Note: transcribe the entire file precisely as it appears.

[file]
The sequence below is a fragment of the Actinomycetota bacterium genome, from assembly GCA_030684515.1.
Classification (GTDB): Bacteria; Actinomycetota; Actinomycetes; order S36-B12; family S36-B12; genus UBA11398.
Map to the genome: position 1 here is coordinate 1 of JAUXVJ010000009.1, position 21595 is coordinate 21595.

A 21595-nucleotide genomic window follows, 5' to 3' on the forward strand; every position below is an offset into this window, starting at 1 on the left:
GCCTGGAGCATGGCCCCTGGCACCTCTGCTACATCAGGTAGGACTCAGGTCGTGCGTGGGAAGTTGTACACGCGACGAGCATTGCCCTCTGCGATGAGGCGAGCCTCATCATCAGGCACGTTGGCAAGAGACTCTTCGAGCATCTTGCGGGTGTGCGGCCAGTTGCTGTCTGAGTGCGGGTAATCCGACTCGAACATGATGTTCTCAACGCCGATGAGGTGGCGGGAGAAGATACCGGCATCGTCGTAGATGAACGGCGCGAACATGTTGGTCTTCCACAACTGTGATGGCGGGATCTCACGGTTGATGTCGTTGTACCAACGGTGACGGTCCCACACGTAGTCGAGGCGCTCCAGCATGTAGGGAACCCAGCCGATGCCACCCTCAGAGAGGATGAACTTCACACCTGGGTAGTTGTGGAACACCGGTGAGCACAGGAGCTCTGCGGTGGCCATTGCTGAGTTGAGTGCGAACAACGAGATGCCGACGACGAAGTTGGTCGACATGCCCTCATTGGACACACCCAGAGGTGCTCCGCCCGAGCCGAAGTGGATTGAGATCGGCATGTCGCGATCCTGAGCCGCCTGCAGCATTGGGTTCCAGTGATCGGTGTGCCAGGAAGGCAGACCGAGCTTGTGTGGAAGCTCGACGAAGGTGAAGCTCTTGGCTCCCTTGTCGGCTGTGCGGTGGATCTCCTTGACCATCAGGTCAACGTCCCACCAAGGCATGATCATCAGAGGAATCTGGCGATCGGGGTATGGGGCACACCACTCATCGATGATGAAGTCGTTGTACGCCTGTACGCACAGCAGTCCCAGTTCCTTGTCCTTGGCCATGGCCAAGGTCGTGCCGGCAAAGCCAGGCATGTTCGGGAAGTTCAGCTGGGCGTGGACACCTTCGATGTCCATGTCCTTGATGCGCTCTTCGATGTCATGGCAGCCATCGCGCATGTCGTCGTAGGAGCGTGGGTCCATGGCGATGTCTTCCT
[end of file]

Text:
The sequence below is a fragment of the Actinomycetota bacterium genome, from assembly GCA_030684515.1.
Classification (GTDB): Bacteria; Actinomycetota; Actinomycetes; order S36-B12; family S36-B12; genus UBA11398.
Map to the genome: position 1 here is coordinate 1 of JAUXVJ010000009.1, position 21595 is coordinate 21595.

A 21595-nucleotide genomic window follows, 5' to 3' on the forward strand; every position below is an offset into this window, starting at 1 on the left:
GCCTGGAGCATGGCCCCTGGCACCTCTGCTACATCAGGTAGGACTCAGGTCGTGCGTGGGAAGTTGTACACGCGACGAGCATTGCCCTCTGCGATGAGGCGAGCCTCATCATCAGGCACGTTGGCAAGAGACTCTTCGAGCATCTTGCGGGTGTGCGGCCAGTTGCTGTCTGAGTGCGGGTAATCCGACTCGAACATGATGTTCTCAACGCCGATGAGGTGGCGGGAGAAGATACCGGCATCGTCGTAGATGAACGGCGCGAACATGTTGGTCTTCCACAACTGTGATGGCGGGATCTCACGGTTGATGTCGTTGTACCAACGGTGACGGTCCCACACGTAGTCGAGGCGCTCCAGCATGTAGGGAACCCAGCCGATGCCACCCTCAGAGAGGATGAACTTCACACCTGGGTAGTTGTGGAACACCGGTGAGCACAGGAGCTCTGCGGTGGCCATTGCTGAGTTGAGTGCGAACAACGAGATGCCGACGACGAAGTTGGTCGACATGCCCTCATTGGACACACCCAGAGGTGCTCCGCCCGAGCCGAAGTGGATTGAGATCGGCATGTCGCGATCCTGAGCCGCCTGCAGCATTGGGTTCCAGTGATCGGTGTGCCAGGAAGGCAGACCGAGCTTGTGTGGAAGCTCGACGAAGGTGAAGCTCTTGGCTCCCTTGTCGGCTGTGCGGTGGATCTCCTTGACCATCAGGTCAACGTCCCACCAAGGCATGATCATCAGAGGAATCTGGCGATCGGGGTATGGGGCACACCACTCATCGATGATGAAGTCGTTGTACGCCTGTACGCACAGCAGTCCCAGTTCCTTGTCCTTGGCCATGGCCAAGGTCGTGCCGGCAAAGCCAGGCATGTTCGGGAAGTTCAGCTGGGCGTGGACACCTTCGATGTCCATGTCCTTGATGCGCTCTTCGATGTCATGGCAGCCATCGCGCATGTCGTCGTAGGAGCGTGGGTCCATGGCGATGTCTTCCT